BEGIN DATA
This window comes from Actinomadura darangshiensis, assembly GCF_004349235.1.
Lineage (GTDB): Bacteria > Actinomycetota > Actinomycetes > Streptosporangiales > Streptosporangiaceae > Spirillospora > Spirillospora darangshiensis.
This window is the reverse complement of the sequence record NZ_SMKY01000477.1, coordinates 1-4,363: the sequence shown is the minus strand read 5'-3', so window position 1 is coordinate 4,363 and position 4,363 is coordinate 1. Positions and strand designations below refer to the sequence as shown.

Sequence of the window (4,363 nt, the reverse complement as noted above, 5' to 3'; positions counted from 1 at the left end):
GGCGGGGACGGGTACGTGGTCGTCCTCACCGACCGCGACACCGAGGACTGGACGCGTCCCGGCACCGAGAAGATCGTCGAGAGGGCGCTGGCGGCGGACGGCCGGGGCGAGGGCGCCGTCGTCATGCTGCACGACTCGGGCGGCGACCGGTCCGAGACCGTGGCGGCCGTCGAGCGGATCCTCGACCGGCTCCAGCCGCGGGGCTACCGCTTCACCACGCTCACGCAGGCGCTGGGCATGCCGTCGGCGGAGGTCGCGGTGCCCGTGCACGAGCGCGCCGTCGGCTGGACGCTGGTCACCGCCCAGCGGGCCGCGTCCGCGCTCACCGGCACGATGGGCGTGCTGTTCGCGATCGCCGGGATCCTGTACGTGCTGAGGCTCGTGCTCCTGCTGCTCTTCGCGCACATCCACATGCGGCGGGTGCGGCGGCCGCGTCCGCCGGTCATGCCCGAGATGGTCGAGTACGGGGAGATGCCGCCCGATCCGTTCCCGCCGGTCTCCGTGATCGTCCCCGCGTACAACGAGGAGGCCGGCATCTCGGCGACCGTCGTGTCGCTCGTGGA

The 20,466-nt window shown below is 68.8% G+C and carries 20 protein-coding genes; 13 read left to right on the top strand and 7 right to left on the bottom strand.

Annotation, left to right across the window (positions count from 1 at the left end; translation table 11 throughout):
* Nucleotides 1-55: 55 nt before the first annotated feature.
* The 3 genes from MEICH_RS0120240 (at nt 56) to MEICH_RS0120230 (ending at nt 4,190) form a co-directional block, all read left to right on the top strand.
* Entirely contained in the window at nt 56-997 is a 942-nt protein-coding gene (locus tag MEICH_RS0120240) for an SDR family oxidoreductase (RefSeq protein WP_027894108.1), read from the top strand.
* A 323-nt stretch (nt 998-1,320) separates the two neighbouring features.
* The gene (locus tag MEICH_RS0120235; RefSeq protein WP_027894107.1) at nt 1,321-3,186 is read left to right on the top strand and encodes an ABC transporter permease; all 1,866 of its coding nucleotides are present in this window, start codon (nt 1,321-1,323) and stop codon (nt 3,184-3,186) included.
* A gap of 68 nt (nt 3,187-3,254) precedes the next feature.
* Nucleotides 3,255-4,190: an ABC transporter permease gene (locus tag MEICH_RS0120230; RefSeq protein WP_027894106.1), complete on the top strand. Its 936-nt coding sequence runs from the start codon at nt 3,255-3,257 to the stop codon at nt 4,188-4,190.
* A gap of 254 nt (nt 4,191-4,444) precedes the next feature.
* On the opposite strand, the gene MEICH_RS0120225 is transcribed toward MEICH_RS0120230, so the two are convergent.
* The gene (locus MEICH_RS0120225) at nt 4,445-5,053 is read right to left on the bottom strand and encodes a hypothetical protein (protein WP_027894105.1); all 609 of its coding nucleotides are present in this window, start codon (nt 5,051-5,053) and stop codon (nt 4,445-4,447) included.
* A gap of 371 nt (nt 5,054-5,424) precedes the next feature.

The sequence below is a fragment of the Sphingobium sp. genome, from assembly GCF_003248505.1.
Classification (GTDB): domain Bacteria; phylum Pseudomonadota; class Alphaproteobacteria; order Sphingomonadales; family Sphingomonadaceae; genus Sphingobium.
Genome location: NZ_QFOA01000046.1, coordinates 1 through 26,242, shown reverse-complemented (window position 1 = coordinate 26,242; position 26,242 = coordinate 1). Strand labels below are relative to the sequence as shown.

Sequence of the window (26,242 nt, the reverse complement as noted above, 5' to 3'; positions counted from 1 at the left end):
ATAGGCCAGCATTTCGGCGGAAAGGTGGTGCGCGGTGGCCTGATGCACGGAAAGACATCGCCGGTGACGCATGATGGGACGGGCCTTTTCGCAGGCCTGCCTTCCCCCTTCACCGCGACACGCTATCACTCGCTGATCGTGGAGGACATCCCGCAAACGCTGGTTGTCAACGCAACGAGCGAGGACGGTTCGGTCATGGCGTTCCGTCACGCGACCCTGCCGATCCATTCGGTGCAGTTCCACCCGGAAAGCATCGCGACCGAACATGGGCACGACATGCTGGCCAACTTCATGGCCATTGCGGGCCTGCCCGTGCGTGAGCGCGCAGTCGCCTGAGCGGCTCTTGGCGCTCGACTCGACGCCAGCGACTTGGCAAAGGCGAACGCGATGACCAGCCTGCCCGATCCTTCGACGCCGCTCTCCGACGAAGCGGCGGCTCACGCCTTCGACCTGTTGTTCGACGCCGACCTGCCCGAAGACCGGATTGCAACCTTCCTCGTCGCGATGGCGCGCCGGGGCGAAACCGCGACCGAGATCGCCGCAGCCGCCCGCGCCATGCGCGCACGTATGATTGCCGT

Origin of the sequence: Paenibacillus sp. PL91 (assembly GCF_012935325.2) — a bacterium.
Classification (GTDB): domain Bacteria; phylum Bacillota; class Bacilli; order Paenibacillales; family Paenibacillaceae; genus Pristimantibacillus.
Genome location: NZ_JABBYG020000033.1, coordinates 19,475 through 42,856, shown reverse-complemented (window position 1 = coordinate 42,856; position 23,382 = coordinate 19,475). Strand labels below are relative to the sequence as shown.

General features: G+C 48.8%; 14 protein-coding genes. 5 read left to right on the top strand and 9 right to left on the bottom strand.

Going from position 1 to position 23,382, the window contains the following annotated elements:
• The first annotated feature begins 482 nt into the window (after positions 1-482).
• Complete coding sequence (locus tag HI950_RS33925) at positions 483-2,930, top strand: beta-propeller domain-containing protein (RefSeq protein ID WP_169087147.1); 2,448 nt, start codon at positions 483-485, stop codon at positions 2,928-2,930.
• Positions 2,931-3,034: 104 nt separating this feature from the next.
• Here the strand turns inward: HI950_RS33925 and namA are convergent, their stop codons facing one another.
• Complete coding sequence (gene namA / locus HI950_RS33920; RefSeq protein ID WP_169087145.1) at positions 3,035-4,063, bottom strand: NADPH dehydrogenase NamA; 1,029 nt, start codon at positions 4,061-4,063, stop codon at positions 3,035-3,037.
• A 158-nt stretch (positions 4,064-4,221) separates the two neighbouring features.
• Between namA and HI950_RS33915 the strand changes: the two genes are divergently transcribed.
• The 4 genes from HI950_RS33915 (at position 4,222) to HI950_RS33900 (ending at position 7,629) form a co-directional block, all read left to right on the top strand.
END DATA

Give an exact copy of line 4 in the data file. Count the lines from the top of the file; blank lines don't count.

Sequence of the window (4,363 nt, the reverse complement as noted above, 5' to 3'; positions counted from 1 at the left end):